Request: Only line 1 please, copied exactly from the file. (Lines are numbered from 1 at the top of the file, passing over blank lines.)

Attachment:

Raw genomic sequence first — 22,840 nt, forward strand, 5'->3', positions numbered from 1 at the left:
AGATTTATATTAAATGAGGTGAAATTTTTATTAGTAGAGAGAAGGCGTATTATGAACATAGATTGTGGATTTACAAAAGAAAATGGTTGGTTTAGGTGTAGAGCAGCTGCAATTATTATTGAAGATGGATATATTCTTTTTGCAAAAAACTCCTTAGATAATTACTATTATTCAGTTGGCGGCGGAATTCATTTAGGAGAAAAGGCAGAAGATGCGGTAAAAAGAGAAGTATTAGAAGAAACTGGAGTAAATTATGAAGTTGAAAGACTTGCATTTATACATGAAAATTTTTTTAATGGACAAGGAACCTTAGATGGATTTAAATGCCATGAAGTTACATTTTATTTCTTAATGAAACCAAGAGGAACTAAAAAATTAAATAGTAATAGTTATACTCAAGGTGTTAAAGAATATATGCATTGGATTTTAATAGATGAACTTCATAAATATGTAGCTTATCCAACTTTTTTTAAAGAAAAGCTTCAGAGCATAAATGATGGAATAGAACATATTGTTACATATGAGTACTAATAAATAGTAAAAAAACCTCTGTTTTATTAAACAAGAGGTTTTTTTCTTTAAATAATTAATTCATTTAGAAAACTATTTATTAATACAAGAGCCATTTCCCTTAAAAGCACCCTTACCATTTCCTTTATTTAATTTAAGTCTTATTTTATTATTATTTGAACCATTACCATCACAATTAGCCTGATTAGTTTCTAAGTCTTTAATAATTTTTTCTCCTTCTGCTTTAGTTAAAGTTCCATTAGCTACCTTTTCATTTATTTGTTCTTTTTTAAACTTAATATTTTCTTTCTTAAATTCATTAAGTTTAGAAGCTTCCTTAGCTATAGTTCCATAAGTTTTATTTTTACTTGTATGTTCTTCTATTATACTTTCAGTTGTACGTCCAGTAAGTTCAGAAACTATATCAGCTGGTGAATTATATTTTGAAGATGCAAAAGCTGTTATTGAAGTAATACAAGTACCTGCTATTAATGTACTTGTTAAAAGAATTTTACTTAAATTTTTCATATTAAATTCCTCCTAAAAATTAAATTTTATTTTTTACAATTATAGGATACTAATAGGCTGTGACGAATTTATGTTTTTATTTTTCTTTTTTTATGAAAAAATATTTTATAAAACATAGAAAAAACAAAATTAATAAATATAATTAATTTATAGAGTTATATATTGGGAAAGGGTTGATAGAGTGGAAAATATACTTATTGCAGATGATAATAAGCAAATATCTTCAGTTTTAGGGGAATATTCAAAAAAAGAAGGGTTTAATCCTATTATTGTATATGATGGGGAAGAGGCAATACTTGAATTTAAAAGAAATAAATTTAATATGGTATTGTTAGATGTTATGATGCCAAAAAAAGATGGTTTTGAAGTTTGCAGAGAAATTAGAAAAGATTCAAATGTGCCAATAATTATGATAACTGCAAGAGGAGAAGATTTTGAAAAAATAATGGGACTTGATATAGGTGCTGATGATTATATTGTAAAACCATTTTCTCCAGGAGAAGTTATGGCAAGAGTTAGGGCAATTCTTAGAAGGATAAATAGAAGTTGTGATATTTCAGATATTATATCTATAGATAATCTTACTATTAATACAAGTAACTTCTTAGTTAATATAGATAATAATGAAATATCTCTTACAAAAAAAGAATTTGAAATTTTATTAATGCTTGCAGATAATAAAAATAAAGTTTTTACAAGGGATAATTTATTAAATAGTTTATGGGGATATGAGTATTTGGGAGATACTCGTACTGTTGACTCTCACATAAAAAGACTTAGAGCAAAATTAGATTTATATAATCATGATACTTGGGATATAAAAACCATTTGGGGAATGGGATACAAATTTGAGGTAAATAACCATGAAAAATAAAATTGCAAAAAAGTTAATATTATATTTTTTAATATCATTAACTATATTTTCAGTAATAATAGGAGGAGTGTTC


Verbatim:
Raw genomic sequence first — 22,840 nt, forward strand, 5'->3', positions numbered from 1 at the left: